The aerospace industry, which spans a host of applications from aviation to industrial and military purposes, has taken innovations in plastic materials into a broader space. While metals are mainstay in the aerospace industry, since the 1970s, plastics have been found to bring their benefits by providing key breakthroughs in aircraft weight as plastics have been seen to reduce aircraft weight by as much as 50%.
Beyond lightweighting, plastics have been meeting the aerospace industry’s requirements for strength and durability, resistance to corrosion or fatigue; impact-resistance, high thermal stability, and ease of parts assembly. A broad range of materials, such as polyetheretherketone (PEEK), thermosetting polyimide (PI), polyamide-imide (PAI), polychlorotrifluoroethylene (PCTFE), among others, are now being tapped for their inherent properties.
The shift from heavy metal to lightweight high-tech plastic materials brought into the limelight the use of carbon fiber or glass fiber-reinforced plastic. To date, carbon fiber composites are used to produce large and more complex parts for the aerospace industry. From narrowbodies such as the Airbus 320, the use of composite materials has brought popular models Airbus A350 and Boeing 787 into history as examples of how material innovations have created major leaps in the aviation industry.
The Airbus A350 XWB is a wide body jetliner that is made up of more than 50% composites that 25% reduction in fuel cost has been achieved. The A350 XWB’s wing, which measures 32x6 meters, is the biggest single aviation part that is produced from carbon fiber reinforced plastic.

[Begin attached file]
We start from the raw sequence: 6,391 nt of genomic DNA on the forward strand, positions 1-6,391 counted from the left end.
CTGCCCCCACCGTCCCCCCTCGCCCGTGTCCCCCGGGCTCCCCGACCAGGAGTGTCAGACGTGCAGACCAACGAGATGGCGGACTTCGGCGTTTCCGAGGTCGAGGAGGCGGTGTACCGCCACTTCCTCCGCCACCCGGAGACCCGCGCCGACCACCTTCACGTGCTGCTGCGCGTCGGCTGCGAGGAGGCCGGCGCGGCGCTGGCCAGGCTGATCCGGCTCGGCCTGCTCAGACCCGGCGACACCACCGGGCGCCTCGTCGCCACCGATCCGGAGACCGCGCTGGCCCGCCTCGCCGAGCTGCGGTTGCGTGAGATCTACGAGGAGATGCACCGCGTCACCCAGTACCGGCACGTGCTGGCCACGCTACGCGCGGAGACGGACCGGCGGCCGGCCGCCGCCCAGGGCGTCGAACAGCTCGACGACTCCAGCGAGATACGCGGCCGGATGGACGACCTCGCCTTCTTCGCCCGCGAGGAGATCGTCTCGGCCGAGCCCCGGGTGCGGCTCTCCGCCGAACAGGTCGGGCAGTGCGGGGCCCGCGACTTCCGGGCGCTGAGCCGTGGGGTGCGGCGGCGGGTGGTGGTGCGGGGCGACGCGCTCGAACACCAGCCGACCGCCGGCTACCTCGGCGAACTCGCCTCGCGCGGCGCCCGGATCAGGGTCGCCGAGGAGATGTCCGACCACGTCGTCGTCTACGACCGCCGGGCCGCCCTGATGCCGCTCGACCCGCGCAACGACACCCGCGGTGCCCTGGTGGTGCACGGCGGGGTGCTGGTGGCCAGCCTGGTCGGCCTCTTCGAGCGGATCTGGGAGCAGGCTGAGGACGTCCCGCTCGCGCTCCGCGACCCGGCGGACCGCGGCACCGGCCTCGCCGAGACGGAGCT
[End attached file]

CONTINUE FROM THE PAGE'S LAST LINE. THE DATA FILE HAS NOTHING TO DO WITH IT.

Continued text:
Boeing 787 is made of 50% composites by weight and by 80% volume, with total weight cut by 20% as a result of composites application. Carbon fiber has substantially led to these jetliners’ tougher body frame at reduced weight, and enable them to carry higher number of passengers at less fuel costs.
The history of space exploration has always included unique innovations in plastic materials. High performance plastics are utilized in space program - from the helmets made of polycarbonate to the protective equipment and space suits worn by astronauts and the interior parts and structure of the spacecraft integrated with composite materials. The various space flights, to the moon and planets such as Jupiter and Mars, are showing the world how space programs are developing revolutionary use for plastics, not only for lightweighting, but also in protecting the spaceship crew from the galactic cosmic rays that can pose health risks.
China aims to transform itself into an aviation power given its over 70 years of technological experience in this area. The country’s decision to implement a manned space program in 1992 has seen tremendous developments judging from the series of activities taken to implement a crewed space flight program. The launch of Shenzhou-12 crewed spaceship in June 2021 to arrive at the core module of China’s earth-orbiting space station Tianhe, is a major step towards the construction of China’s permanent space station. The three crew in the return capsule of Shenzhou-12 have returned, marking another milestone to China’s space program.
High performance plastics and the technologies used in the aerospace and aviation industry are expected to bring a wealth of knowledge to visitors at CHINAPLAS 2022 where special exhibit highlights on this industry will take center stage. For more information, visit: www.chinaplasonline.com
Copyright (c) Ringier Trade.com. Copyright (c) Ringier Trade Media Ltd. (c) 2021.
All rights reserved. Reproduction in whole or part in any form or medium without express written permission is not allowed.
Ringier Trade .com (c) Ringier Trade Media Ltd., accept no responsibility or liability for any information provided by any third party on this website.